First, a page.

What is a Continuing Care Retirement Community?
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Your needs are unique, and choosing a continuing care retirement community is a major life event. We're here to help you make an informed decision. Read on for in-depth information on questions to ask when assessing a CCRC, the costs involved, and how to decipher confusing contract options.
A continuing care retirement community (CCRC), also known as a life plan community, delivers independent living and an amenity-rich lifestyle with access to onsite higher-level care should medical needs progress. This continuum of care ensures residents have the stability of remaining in the place they call home.
The decision to move to a CCRC takes a great deal of consideration. Here are the major pros and cons of CCRCs.
Continuing care retirement communities offer a wide range of amenities and services. These are some popular options:
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The most important difference here is that CCRCs recognize that many seniors want to live as independently as they always have. For example, let's say you’re an older adult who lives alone. You can still live independently, but you spend more time alone than you'd like. To remedy this, you can move into the independent living component of a CCRC. There, you can maintain the same hobbies and interests you enjoyed previously while also living close to those who can help when there is a need. You'll establish a community for yourself as you get to know the area, the people, and your neighbors.
As you get older, you may find that tasks like cutting the grass or mopping the floors are a bit too hard to do. This is when moving into or utilizing the assisted living components of the CCRC is a good option. Unlike in a traditional assisted living community, you'll already know the community and the people since you're not moving to a new community, just into a different area (in some cases) or getting a bit more help when you need it.
When you do have need, you can move into the onsite nursing facility component. Again, you maintain the same quality of life and stay in familiar areas. This improves the overall quality of life.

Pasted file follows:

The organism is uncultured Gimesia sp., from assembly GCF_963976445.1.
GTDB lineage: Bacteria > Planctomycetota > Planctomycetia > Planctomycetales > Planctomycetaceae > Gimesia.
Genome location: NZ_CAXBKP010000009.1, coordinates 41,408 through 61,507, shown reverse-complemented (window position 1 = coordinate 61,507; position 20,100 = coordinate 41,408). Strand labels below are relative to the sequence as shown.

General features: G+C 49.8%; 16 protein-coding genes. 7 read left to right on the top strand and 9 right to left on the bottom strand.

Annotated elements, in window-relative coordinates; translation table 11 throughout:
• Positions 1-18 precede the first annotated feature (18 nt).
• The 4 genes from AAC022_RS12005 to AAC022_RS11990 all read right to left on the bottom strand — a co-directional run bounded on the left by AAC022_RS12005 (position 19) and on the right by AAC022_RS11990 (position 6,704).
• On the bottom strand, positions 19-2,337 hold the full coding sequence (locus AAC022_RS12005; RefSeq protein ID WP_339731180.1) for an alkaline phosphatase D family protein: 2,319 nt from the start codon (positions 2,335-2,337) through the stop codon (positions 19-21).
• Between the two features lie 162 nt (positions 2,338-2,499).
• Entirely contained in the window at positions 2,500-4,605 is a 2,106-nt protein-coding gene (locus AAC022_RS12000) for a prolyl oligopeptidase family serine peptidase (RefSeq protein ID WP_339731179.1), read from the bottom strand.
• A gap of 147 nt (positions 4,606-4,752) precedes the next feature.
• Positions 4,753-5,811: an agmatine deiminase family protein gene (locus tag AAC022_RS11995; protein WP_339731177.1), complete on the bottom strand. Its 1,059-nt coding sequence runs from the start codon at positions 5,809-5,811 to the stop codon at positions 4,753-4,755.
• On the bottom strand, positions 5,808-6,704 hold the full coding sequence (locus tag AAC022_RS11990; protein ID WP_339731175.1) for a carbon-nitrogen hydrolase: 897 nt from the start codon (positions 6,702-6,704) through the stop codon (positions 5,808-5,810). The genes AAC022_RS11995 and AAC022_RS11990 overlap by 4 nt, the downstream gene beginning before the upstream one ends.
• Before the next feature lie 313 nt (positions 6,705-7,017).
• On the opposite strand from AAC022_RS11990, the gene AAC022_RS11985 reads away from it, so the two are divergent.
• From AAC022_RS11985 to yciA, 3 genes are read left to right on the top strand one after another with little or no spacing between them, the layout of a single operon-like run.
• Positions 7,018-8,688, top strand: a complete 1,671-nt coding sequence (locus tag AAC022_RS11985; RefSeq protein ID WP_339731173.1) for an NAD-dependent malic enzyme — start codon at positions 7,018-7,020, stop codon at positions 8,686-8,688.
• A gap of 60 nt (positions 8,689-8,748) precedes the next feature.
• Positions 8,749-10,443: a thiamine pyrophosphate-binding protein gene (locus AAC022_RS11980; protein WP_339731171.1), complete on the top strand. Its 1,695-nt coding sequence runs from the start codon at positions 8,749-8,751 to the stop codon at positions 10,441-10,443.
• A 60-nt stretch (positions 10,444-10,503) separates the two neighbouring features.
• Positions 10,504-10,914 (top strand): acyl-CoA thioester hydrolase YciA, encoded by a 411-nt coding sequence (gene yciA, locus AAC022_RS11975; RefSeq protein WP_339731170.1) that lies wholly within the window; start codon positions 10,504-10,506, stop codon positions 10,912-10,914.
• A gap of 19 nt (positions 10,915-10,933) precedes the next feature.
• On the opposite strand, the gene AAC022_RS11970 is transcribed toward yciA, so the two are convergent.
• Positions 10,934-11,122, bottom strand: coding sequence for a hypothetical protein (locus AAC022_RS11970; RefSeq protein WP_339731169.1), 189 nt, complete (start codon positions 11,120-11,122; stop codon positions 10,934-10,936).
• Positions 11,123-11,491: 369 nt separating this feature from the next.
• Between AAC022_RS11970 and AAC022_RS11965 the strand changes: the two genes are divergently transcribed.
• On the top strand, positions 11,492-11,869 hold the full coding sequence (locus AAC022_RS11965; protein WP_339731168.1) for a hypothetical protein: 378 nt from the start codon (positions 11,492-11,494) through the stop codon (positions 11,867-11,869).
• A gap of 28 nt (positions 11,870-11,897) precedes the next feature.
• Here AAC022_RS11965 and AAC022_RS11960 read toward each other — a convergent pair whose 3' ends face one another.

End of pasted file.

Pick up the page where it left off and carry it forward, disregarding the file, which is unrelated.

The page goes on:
Usually, this type of location offers customizable services to fit the individual's needs at that point in their life. This ensures the very best level of care is always available.
A CCRC delivers a multitude of benefits in one location. In addition to comparing contracts and weighing the pros and cons of a CCRC, ask yourself these questions:
Levels of care can vary greatly by CCRC. Below are the most common types of continuing care offered. As you assess each community, ask what care levels are included in your contract.
With over 2,000 CCRCs available across the United States, there are plenty of options to fit your current and long-term needs.1 Comparing CCRCs can be quite challenging, as no two are alike. As you research potential continuing care retirement communities, be sure to fully understand these 10 crucial questions:
Did You Know: In addition to taking a day tour, many CCRCs encourage potential residents to stay overnight to get the full experience. Explore the amenities, dining options, and long-term care settings, and also talk with residents.
According to CBRE Group, a U.S. commercial real estate firm, the average CCRC entrance fee is $329,000.2 Monthly charges can range from $3,000 to $5,000 but may increase as needs change.3
The entrance and monthly fees seniors pay in a CCRC guarantee housing and medical care. In comparison, older adults choosing to age in place in their current home may face unexpected and exorbitant healthcare costs. CCRCs provide peace of mind that aging in place at home does not.
Moving into a CCRC is an investment in your future. The entrance fee is a contractual upfront cost (like a down payment on a home). An entrance fee guarantees housing and medical services throughout your lifetime.